By Assunta Ng
Celebrate Asia, which was designed to highlight the merits of Asian cultures as part of the Seattle Symphony program, got mixed reviews last Friday.
Even with much effort and investment in its sixth year at Benaroya Hall, the audience gave a thumbs-down to the first part of the program — especially “Nam Mai,” a composition performed by Vietnamese and Swedish musicians synchronized with film images of a dance on a big screen. But they gave high marks to the second part, which featured a promising young composer named Shuying Li, who wrote an interesting and dynamic opera overture performed by the Seattle Symphony, and a piano concerto by Haochen Zhang.
Haochen Zhang’s piano concerto
The only performer to receive a standing ovation during Celebrate Asia was 23-year-old Haochen Zhang.
Zhang played Edvard Grieg’s piano concerto in A minor, Op. 16. with the Seattle Symphony.
Zhang saved the show. The disgruntled audience, after complaining about the early part of the program, happily cheered and applauded for the pianist, for which he returned to the stage and bowed three times.
Zhang didn’t grant the audience’s wish for an encore.
Zhang is different from famous pianists Lang Lang and Nobuyuki Tsujii, who performed for Celebrate Asia last year. Although Zhang and Lang had the same teacher, Gary Graffman of the Curtis Institute of Music in Philadelphia, Zhang is low key. He does not possess showmanship, which Lang fondly unveils in all of his concerts. Yet the longer we listened, the more we appreciated Zhang’s skills, along with his command and depth of the music for someone his age.
Zhang and Tsujii competed in the 2009 Van Cliburn International Piano Competition and tied for the gold medal. Tsujii revealed power and emotion when he hit his fingers on the keys. But Zhang took a little longer to warm himself up. For some reason, Zhang and the orchestra did not click during the first-minute introduction of “Allegro molto moderato.” As soon as he was comfortable, he exhibited virtuosity, vitality, and strength. Zhang started the piano at age 4, and came to the United States to study when he was 14. He now performs all over the world, including Europe and Asia. He told this reporter his hobbies are reading, writing Chinese poems, and painting.
How is Zhang connected to Seattle? Zhang’s mother was a childhood friend of Seattleite Peter Xu, when they went to school together.
A couple out of millions
It’s not unusual to meet people in China whose goal is to pursue money. But the couple I met at Celebrate Asia, Shuying Li, who won the score competition, and her husband, Erzhan Xu, might be the one couple out of thousands, if not millions, from China whose goal is different.
Both are graduate students at the University of Michigan, aiming for doctoral degrees. Both are pursuing their passions — Li in music and her husband in social work.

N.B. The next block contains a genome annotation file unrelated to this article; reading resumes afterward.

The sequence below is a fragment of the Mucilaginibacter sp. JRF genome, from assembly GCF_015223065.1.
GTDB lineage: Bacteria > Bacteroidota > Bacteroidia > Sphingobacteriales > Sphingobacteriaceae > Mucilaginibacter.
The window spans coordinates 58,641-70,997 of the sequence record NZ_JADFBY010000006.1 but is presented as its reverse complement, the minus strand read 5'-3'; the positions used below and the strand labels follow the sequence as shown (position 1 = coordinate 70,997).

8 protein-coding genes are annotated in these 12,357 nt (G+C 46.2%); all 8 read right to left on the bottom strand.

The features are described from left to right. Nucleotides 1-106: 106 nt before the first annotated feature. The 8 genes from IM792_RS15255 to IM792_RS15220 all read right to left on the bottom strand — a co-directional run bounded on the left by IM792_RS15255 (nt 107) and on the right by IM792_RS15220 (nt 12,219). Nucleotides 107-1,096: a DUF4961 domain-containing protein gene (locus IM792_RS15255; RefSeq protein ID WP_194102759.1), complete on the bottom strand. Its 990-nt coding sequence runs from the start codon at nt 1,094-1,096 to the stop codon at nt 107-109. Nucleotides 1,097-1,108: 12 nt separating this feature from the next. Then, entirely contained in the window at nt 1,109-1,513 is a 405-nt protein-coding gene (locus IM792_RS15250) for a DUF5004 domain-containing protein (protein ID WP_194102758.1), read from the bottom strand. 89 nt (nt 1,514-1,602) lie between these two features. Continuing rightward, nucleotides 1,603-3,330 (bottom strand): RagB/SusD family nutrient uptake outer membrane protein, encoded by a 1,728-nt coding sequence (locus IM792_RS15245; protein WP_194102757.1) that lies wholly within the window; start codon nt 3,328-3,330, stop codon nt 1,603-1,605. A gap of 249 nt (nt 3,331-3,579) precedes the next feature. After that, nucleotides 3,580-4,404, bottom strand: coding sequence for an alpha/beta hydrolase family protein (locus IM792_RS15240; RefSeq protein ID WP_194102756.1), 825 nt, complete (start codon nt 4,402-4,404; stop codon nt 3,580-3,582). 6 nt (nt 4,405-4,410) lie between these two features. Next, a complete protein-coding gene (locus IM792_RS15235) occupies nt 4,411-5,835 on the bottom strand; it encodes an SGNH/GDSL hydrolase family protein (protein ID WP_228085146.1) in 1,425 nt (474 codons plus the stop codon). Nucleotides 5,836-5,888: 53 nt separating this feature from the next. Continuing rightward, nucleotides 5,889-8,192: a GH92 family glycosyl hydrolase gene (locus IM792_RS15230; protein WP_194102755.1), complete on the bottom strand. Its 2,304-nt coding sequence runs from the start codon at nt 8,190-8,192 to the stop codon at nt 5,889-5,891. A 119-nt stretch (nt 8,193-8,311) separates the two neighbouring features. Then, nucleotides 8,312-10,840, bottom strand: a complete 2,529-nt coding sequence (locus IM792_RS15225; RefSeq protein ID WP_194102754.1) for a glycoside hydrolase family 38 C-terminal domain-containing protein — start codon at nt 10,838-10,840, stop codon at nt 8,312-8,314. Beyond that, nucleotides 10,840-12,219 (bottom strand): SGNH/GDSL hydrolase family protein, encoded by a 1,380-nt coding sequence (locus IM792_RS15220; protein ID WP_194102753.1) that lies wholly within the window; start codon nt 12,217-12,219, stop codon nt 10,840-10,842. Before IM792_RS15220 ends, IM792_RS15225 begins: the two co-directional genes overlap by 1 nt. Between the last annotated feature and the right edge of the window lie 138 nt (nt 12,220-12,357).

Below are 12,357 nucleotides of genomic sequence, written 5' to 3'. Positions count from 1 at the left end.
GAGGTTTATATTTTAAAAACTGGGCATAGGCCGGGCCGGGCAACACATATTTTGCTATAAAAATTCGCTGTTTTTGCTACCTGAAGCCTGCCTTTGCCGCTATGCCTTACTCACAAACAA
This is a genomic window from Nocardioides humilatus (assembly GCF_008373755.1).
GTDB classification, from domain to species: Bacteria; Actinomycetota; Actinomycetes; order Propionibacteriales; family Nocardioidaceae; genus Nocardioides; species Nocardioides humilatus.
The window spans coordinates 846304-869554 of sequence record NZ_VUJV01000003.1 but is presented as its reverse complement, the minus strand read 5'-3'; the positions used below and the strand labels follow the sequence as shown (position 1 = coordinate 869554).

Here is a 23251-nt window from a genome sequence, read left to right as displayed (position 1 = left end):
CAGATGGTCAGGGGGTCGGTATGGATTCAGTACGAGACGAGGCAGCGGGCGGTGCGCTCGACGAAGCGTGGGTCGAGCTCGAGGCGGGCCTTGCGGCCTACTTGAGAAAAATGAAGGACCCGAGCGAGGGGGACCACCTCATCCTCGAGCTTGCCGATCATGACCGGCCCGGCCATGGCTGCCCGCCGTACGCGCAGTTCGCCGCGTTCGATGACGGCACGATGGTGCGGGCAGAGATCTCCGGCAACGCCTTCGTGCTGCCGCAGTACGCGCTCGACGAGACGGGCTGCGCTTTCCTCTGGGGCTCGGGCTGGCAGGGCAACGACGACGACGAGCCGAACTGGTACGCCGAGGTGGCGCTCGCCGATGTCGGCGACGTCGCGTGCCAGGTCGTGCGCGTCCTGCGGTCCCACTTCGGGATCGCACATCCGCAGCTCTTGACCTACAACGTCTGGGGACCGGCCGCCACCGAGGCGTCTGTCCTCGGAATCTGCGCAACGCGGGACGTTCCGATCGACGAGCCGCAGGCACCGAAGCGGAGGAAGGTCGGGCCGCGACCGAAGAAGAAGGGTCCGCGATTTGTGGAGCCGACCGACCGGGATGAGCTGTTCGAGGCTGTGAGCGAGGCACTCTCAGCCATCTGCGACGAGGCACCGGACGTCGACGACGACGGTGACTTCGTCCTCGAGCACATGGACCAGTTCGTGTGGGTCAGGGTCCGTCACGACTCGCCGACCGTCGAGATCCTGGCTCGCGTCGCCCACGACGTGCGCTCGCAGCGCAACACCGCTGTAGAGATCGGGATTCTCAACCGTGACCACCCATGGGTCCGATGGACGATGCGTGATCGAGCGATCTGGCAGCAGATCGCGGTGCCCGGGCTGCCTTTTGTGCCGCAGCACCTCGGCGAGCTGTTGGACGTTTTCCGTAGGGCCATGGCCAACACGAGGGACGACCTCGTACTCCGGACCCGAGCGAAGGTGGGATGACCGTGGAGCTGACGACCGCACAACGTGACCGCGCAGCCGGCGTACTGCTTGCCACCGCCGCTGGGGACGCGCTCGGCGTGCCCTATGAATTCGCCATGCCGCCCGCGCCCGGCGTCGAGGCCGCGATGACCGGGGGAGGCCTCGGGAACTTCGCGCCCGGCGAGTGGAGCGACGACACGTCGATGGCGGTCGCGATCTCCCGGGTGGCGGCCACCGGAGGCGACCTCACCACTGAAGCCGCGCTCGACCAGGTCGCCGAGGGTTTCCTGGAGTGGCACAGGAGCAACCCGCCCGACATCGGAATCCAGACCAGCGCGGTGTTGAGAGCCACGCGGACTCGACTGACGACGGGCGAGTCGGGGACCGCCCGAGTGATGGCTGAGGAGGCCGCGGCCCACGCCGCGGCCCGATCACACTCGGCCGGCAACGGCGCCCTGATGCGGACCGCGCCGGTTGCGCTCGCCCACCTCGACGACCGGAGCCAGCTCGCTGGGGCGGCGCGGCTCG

“Social work?” I asked. So it’s not those subjects, including business, technology, communication, or international studies, that many Chinese nationals are attracted to? He was the first person from China that I ever met who was more interested in helping other people.
What exactly does Xu want to do with a degree in social work in China?
“Community organizing,” he said.
Now, that’s not a field for making money. Can it be much of a career in China? You never know. President Obama was a community organizer before. See where he is now!
Nam Mai is like “horror music”
When talking about the first part of the concert, many politely responded, “I just don’t know.” A few shook their heads. One said, “I liked it when it ended…I didn’t know how to follow what the musicians and composers were trying to do.” A few simply said, “I don’t like it.”
One young man said, “It (Nam Mai) sounds like music for horror movies.” The melody focused on tension, fear, dissonance, drama, and horror. It is a piece for sophisticated audiences, who are accustomed to classical music. However, most of the Celebrate Asia audience is made up of the general public, who might not understand complex music. Many, like me, were there to support the Asian community, not music fans.
The images projected on the big screen for the music was distracting. I did not find one person, among the dozens I interviewed, who enjoyed the visual effects. Strangely, some indicated they liked Nguyen Thanh Thuy, who played the Vietnamese string instrument and changed her costumes to tie in with the mood of the music she performed.
In fairness, Nam Mai is a wonderful collaboration between the East and West — talented Scandinavian and Vietnamese artists. For two consecutive years, Celebrate Asia has presented a disappointing first part of the program. If there was a drop in attendance (1,425 this year and over 2,000 last year), that might be the reason. Viewers I talked to suggested to the committee that they select more pleasant and popular melodies for next year. On a Friday night, people are more interested in relaxing music. Few appreciate music with a mingling of unresolved musical chords, which induces stress. (end)